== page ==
After a small surplus in the global coffee market in 2017/2018, a much larger surplus is expected in 2018/2019, primarily as a result of a large crop in Brazil.
In November, the US Department of Agriculture’s trade office in São Paulo issued a revised estimate for Brazilian coffee production in marketing year 2018/19 (July-June) of 63.4 million bags. The USDA figure was somewhat higher than one released earlier by Brazil’s forecasting agency, Conab, whose estimate was six per cent lower, at 59.91 million bags (45.94 million bags of Arabica and 13.97 million of Robusta coffee).
As Commerzbank Commodities noted in a 3 December 2018 report, although the Arabica coffee ended its long downturn in September, recovering in October from around 100 US cents to around 120 US cents per pound, prices have fallen steeply since and as of 7 December 2018 were back around the 100 cent mark.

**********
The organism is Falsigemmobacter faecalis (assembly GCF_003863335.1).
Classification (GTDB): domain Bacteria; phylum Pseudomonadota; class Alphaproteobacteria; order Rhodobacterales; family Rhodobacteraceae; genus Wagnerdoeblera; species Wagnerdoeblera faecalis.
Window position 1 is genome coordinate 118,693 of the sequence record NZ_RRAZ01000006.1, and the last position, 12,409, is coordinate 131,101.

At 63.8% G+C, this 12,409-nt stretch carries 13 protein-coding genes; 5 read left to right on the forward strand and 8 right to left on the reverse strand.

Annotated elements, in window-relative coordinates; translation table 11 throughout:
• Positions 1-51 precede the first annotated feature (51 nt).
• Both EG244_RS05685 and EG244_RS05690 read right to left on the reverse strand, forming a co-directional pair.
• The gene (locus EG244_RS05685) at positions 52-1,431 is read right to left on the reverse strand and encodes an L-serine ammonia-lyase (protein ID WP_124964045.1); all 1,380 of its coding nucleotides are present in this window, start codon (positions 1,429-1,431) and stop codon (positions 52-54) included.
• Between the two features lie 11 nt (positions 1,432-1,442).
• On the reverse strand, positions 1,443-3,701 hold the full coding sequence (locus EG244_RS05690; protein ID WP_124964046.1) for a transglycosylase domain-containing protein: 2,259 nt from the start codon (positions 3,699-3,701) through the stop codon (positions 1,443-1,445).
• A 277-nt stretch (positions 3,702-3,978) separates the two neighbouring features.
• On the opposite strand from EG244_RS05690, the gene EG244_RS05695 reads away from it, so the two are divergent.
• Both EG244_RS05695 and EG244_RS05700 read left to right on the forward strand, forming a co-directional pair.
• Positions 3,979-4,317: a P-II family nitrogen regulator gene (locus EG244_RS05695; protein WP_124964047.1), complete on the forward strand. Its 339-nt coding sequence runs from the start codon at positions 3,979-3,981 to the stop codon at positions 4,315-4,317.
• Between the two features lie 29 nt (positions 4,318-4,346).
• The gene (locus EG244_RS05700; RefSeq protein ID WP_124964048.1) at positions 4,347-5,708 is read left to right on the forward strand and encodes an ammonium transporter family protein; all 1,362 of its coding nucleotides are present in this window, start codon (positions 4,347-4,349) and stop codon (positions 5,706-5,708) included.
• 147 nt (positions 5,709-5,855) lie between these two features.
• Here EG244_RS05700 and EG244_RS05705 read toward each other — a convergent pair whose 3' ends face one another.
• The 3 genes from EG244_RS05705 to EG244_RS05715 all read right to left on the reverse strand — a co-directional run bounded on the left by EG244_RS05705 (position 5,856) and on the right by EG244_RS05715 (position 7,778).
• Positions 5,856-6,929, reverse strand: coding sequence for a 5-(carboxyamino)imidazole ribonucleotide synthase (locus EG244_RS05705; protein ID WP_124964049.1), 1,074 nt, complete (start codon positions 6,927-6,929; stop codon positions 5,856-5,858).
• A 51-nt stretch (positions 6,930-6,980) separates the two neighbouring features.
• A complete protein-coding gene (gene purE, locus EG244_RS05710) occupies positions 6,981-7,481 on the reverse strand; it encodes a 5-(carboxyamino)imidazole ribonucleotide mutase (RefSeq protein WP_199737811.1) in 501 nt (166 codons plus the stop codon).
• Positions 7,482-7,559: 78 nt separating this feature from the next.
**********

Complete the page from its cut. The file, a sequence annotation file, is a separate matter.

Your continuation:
Commerzbank said Brazil exported around a quarter more coffee in October 2018 than it did in October 2017 with the record high flooding the international market.
The 2017/18 season ended with a surplus of 1.6 million bags, according to the ICO, but in September it was still forecasting a deficit. “An even higher surplus is expected on the coffee market in 2018/19, primarily on the back of record-high Brazilian and Vietnamese crops,” said Commerzbank, noting that the talk is mostly in the region of 5-8 million bags, with some analysts putting the surplus way higher, at a huge 11 million bags.
Commerzbank said the outlook for the next Brazilian crop in 2019/20 is also positive in view of recent good weather. Sufficient rain ensured favourable conditions for flowering, and production of Robusta coffee is expected to recover further.
Commerzbank said the development of the exchange rate is likely to have a positive impact on prices from mid-2019. “We expect to see an Arabica price of 130 US cents per pound and a Robusta price of US$1,700 per ton in Q4 2019,” it said.
(photo: Neil Palmer, CIAT)